Going back, Taxi Driver was the first look at the vagueness in psychotic peoples’ intent, a conversation that plagues anybody typical of schizo-tendencies. Believe me. It’s grown stale in the creative sphere, though. A conversation exciting our anxieties and corroborating dated taboos oftentimes with little sympathy for swaying forces’ origins. It was a movie made to unveil the existential trepidation in lieu of the more ambiguous persons. It was necessary. Though with 50 years comes tired conversation.

In Joker, we learn with the overarching theme: that monsters and malcontents committing such heinous crimes, crimes depicted and streamed through an industry of services in seemingly every damn middle-class home’s lounge room's soup kitchen aren’t necessarily born this way. Maybe it’s actually getting to such a rift in understanding about the taboo of some (more unfavourable) mental illnesses, we have to reflect on ourselves.

I feel this is important conversation regarding America’s gun debate. Originally, I was disconcerted the film only received an MA15+ age limit. Though, how young do psychosis and psychopathy reach its infectious vein? It’s important for the youth, too, (perhaps more than anybody) to see Joker, in this writer’s opinion. But it’s important for media to get on board without the nannying nor censorship, as the moral relativism that creates these verisimilitudes with or without our knowledge, or ignorance, is part of the complexity to society and people’s vulnerability.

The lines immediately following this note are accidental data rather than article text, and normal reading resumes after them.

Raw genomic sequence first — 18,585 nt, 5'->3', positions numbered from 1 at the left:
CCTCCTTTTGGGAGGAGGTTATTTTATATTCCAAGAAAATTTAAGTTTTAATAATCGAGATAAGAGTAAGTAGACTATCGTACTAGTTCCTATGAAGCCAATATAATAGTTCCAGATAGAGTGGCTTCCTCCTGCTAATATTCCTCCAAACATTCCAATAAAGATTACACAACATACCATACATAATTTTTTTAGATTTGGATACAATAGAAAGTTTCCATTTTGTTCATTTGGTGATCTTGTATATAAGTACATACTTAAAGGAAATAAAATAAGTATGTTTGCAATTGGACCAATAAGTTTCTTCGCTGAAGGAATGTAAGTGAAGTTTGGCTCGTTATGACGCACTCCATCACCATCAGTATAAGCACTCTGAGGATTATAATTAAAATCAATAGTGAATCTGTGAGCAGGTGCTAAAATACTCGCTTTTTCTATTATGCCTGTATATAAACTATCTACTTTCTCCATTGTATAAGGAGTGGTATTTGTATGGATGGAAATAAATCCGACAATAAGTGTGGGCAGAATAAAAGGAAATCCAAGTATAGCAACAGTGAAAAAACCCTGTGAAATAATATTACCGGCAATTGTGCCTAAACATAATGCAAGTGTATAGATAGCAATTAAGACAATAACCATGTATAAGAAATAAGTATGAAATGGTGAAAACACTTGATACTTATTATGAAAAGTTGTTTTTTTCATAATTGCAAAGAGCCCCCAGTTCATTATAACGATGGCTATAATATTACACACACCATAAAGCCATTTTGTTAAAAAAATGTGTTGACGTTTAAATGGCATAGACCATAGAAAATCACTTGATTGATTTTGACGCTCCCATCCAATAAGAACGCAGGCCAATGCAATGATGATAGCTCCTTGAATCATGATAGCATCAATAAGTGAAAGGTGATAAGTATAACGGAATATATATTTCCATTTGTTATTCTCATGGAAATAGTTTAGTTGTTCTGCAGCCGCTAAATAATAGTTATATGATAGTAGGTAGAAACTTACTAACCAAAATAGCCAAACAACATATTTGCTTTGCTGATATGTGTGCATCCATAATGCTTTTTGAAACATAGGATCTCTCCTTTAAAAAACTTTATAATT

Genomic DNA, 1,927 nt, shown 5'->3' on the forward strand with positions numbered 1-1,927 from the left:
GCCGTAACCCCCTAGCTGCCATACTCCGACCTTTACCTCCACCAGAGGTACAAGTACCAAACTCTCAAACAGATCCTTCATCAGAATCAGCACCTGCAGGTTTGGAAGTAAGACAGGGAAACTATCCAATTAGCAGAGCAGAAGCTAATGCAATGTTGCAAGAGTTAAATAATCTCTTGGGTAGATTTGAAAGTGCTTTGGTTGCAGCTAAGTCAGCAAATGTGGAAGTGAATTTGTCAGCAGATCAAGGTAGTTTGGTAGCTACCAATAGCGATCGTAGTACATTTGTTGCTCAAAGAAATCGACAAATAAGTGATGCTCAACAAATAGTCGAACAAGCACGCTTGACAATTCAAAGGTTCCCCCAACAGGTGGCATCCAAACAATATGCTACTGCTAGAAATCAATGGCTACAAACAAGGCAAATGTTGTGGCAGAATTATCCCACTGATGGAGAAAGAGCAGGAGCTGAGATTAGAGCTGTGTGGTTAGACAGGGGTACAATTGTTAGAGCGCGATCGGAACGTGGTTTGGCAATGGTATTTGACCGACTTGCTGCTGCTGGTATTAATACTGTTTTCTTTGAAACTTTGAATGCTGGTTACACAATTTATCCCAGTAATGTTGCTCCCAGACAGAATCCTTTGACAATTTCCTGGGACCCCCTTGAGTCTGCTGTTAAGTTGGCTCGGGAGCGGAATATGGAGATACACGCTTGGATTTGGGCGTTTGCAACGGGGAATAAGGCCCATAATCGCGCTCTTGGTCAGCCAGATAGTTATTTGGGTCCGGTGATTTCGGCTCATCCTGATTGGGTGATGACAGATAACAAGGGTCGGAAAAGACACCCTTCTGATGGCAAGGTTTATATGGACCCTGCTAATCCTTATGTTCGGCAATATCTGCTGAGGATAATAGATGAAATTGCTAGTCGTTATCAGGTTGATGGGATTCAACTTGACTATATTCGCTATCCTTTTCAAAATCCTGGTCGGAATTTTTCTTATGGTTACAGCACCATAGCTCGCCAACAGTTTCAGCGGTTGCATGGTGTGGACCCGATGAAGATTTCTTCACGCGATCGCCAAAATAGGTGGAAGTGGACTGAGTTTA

As a recovering schizophrenic, the hardest aspects of Joker were seeing the shadows of my former self in his early psychosis stages. Albeit, yes, hyperbolic; his neurological condition of laughing in dire situations remind me of my own childhood idealism, copping probably, I see now, necessary flak from more troubled kids, my quivering strived-for smile in the face of tormenting ambiguity’s domain.

But I received help. I have a support network. I live in a progressive society to provide services and, now, sympathy. All too shaken by the crescendo of somebody formed into the depravity I see anybody as capable of becoming, society learns now, too.

I took to social media to corroborate the conversation regarding the greater narrative. That yes, I too believe that Joker is one of the most significant films of recent times. After posting my status on Facebook, I smoke a cigarette on the terrace carpark next to the local cinema by old mate’s car.

"What do you think?’ he asks. I told him as best as I could through my daze and wonder. "See, I just don’t think it was as good as Heath Ledger’s performance," he says. "That was funny."

I roll my eyes. "I just hated the politics. Did you notice all the bad guys were white?" I laugh uncomfortably.

The first comment pings on my status.

'Joker is the most overhyped movie of all time.’

Perhaps, after all, this is the delusion in fide.

Iggy J. Louis is a writer.

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'Joker' is an important film that tackles mental illness head-on